Stringfellows star Samantha Bailey tells us about her life as a stripper
Peter Stringfellow will always be remembered for his contributions to the strip industry.
Many have paid a tribute to the Sheffield born star and some of his former workers spoken about the privilege of working for him.
In Samantha Bailey’s book called Stripped: A Life of Strip and Tease in Clubland, the former star revealed what it was like to work at “Strings”.
Here, we reveal some of her most surprising memories.
At the very start of her career, Sam was concerned by the “mean” attitude of some of the punters.
And despite the general perception that strippers are “dutiful”, the rising Stringfellow star soon learned how to wrap them around her little finger.
It didn’t take long for Sam to earn the admiration of wealthy clients who became her regulars. One of them was believed to be an MP.
He showered her with money and took her to Ascot to bet on the royal races.
“He loved us frittering away a tiny portion of his wealth, he loved us getting tipsy on his champagne and loved that he could do that, Sam recalled.
“Looking back, it was one of the nicest days of my life.”
At her peak, Sam was earning around £250,000 a year.
Her job gave her the financial freedom she was dreaming about for years and allowed her to move into a posh North London flat without having to worry about money.
The dancer also spent thousands on grooming and meals out.
She claimed hers wasn’t even the biggest earnings in the industry as some of her colleagues made a fortune by offering “extras” to wealthy clients.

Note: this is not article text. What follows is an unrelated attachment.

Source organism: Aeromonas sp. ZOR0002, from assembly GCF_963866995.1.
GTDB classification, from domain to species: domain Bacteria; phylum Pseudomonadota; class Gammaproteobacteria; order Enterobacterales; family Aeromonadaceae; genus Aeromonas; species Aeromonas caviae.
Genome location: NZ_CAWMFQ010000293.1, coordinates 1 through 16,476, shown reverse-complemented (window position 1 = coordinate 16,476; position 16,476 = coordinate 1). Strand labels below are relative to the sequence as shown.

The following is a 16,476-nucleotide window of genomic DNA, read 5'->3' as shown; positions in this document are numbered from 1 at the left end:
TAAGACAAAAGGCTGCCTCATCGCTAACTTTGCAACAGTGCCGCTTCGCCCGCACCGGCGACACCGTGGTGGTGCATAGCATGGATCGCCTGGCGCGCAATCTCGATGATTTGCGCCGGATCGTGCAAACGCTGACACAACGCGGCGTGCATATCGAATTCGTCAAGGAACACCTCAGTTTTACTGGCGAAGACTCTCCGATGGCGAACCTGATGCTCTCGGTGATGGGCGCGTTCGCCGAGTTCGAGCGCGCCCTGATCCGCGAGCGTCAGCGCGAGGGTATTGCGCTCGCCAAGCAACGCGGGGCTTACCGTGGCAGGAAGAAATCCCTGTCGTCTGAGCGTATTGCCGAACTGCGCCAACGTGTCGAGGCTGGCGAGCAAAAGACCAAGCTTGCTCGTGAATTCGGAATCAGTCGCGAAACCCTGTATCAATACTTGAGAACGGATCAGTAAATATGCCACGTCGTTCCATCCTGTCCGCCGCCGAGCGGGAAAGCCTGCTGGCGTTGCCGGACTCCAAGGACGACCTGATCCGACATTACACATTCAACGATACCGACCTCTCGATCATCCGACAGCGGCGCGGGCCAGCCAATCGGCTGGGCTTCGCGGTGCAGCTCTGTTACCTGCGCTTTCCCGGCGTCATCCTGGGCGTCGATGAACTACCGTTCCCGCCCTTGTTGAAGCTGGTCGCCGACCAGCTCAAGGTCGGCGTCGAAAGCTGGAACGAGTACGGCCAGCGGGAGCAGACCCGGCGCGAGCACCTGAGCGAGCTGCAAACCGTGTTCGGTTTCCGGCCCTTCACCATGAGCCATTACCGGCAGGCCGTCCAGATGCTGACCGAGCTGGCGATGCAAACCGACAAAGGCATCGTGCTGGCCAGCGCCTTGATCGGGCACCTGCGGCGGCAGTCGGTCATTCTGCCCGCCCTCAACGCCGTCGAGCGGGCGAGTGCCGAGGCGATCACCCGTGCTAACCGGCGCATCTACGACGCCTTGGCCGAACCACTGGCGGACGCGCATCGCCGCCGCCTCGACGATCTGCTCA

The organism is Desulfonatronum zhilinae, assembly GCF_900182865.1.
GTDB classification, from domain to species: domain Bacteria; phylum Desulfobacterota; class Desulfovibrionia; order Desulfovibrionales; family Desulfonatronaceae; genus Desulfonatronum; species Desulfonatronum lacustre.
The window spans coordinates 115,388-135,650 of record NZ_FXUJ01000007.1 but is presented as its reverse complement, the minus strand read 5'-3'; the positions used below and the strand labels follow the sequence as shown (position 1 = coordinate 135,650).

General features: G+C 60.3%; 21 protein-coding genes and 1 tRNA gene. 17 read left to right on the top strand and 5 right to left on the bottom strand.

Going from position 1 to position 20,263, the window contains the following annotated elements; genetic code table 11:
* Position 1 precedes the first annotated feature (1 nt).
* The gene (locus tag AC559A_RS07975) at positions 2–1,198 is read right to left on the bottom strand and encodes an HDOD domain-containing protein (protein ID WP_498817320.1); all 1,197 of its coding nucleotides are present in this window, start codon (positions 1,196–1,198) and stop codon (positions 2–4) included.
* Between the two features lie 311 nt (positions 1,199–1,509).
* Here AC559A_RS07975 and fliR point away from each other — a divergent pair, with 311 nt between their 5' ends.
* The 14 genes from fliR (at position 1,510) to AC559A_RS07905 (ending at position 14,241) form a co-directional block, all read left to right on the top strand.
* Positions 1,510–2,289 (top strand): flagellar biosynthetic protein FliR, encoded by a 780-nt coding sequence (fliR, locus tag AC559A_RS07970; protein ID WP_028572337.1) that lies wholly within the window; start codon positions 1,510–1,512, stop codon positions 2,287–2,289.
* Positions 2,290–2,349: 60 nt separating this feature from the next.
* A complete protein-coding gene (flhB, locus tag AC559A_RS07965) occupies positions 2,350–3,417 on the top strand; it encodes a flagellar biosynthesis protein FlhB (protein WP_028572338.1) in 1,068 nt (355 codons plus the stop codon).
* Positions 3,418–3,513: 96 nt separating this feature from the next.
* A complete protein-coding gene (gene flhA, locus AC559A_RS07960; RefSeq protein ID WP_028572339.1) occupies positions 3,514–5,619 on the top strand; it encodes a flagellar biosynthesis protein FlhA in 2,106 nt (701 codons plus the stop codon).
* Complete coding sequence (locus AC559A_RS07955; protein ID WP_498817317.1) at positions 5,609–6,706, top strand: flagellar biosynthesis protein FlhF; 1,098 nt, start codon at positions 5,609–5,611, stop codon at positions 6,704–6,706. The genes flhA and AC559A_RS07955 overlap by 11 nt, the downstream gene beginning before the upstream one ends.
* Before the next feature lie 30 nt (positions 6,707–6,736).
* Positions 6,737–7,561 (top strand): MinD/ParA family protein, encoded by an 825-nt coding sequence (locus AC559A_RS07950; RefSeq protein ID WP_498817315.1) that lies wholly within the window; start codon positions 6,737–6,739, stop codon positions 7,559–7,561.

“I spent £50 a day on cabs, I ate every meal out and easily spent a grand a month on grooming, Sam confessed.
“When I got home, I’d flop on the sofa and money would literally fall out of me – all night I’d been stuffing notes in my garter, in my bra, in my knickers, in my boots.
“The notes were sweaty, they were crumpled, they had phone numbers scrawled on them.
“But they were all legal tender – and they were all mine.”
Contrary to the beliefs of many that the industry is abusive and exploitative, Sam believes that it is the dancers who are in power.
“Women who have never danced find it difficult to understand it’s incredibly empowering, she said.
“When you see the hunger in their eyes to glimpse a teeny, tiny bit more than you are showing them, you know you have total control.
“When you feel wanted like that you feel sexy.
“And when your garter starts to bulge with £20s and £50s you feel as hot as can be.”
After spending a decade in the industry, Sam decided to quit stripping and start her own business but will always remember her days as a stripper as the golden days of life.
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